In a perverse moment, I thought to ask my step-mother if she would sell the watch to me. Like Esau, I would acquire my father's blessing by other means! But then I wondered what would I pay for it? Not much. I realized that even $10 was too much. I had no clear recollection of what it looked like, no particular use for it. I really didn't want the thing. But apparently I still wanted the blessing.


A week ago, my sister called to say that our step-mother had decided to give her some family items, as she was feeling less anxious -- sets of china, a 19th century portrait of a cow that had hung in our family homestead, and the gold watch. She said she had discovered that it was some off-brand, and not the fancy brand that my father had told her it was. It was apparently not worth enough to sell, and thereby OK to give.

Holding the watch for the first time ever was a strange, weightless experience. I half expected some thunderclap, or zombie-hand clapped on my shoulder. But nothing happened. It was just a nice old watch.

It looked much smaller and simpler than I had remembered. The fob had my grandfather's initials, two other sets of initials with a line between them, and a date in 1930. I asked my cousin, the family historian, if he recognized the initials or the date, and he didn't. The brand, Phelps and Perry, came from a small shop near Wall Street, where my grandfather worked, long since closed. The fob, if not the watch itself, could have been a gift to him for being best-man at a wedding. More than this, I will likely never know.


The way past is through.

I could let this watch smolder away in my psyche, and remain a token of my father's scorn and step-mother's insults. Or I could redefine it. Objects, unlike words, can lose and gain their associations easily. Their past is easily forgotten, and thereby easily redefined. I sometimes wonder about the vintage wedding rings in jewelry shops, and their forgotten stories. As they're in shops, they were not successfully passed along to another generation.The buyer has the opportunity to give those rings a new, and happier story.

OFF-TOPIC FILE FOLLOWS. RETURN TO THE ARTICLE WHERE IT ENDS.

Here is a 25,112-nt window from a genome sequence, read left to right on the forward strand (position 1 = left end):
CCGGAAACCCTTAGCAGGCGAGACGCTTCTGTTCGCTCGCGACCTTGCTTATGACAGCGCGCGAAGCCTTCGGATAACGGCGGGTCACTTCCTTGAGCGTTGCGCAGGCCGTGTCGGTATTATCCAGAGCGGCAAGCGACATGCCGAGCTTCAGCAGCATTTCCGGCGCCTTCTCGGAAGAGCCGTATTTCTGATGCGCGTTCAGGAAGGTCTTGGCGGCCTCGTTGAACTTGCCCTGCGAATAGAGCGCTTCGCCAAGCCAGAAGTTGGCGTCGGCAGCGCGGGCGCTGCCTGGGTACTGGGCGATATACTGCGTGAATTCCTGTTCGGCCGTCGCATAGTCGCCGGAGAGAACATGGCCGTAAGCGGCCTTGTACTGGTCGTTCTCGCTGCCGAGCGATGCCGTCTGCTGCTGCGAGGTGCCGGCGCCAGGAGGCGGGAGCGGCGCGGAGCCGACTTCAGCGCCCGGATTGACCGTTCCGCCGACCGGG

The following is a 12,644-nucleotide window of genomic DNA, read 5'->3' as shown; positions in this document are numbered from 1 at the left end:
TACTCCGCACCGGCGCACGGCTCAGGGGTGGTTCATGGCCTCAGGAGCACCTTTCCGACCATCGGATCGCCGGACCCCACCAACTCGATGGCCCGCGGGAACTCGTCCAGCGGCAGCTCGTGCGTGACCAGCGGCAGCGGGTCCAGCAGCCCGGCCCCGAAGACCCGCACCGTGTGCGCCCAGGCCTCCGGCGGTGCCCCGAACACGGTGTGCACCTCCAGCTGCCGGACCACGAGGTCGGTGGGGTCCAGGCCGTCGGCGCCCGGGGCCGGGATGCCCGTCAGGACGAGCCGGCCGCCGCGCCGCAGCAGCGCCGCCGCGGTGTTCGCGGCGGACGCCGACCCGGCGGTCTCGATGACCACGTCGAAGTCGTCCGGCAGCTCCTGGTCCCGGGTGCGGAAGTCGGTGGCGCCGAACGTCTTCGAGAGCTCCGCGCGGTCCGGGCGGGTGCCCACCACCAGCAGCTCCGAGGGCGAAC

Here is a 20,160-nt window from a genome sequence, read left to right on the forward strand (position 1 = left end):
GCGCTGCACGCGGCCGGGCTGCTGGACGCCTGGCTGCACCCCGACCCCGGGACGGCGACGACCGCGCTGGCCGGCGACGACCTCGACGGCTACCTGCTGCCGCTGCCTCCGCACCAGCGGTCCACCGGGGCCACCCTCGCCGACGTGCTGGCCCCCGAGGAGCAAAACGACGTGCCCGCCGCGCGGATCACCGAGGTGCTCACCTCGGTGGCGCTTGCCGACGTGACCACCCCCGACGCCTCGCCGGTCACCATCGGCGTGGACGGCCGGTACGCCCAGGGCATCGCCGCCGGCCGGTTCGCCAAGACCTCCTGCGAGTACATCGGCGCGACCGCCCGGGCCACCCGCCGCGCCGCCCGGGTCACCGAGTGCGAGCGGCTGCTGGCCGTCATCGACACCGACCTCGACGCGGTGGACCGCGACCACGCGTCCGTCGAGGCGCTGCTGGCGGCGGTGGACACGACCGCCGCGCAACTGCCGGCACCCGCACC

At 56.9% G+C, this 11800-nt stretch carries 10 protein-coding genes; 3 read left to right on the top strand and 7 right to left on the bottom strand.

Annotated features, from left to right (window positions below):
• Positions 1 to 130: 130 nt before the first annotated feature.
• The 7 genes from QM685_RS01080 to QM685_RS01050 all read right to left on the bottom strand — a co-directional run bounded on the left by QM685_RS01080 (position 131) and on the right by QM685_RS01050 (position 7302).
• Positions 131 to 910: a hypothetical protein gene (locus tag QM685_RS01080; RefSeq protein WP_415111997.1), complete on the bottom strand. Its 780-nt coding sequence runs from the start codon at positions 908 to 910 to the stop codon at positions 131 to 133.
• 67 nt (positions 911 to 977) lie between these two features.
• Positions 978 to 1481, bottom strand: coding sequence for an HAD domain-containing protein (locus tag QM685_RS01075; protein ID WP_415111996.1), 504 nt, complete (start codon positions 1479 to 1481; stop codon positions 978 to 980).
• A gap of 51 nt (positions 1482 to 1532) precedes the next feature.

I carry a burden of pain that this watch represents. A father's murky and uncertain disinheritance, and watching the sale of my childhood objects, is nothing light or simple. In spite of this, I remain my father's son, raised in his house by his rules, and much of my mental architecture was built by him. I still feel the pull of his character, and catch myself acting like him; but I found many other fathers with guidance that resonated. My son doesn't have to carry any of my burden. My task as his father is to understand better what I give him, in love and in anger, and to do better than I received.

The plan is to have my son's initials engraved on the inside now, on the other side of mine. While I still have the watch, he will be with me. When I give it to him, I will be with him. When I give it to him it will be accompanied by my blessing, because my son is a wonderful human being, and I am most proud to be his dad. To carry the watch now will be a reminder to be a better dad, in spite of any and all of my human failings, for he is my son and heir, and a multi-generational watch can be a fun tradition, no matter how off-brand it is. There is room in the watch for the initials of generations yet-to-be. And I look forward to the day, soon, that he holds it, actually touches it, even opens it, and puts it in his pocket.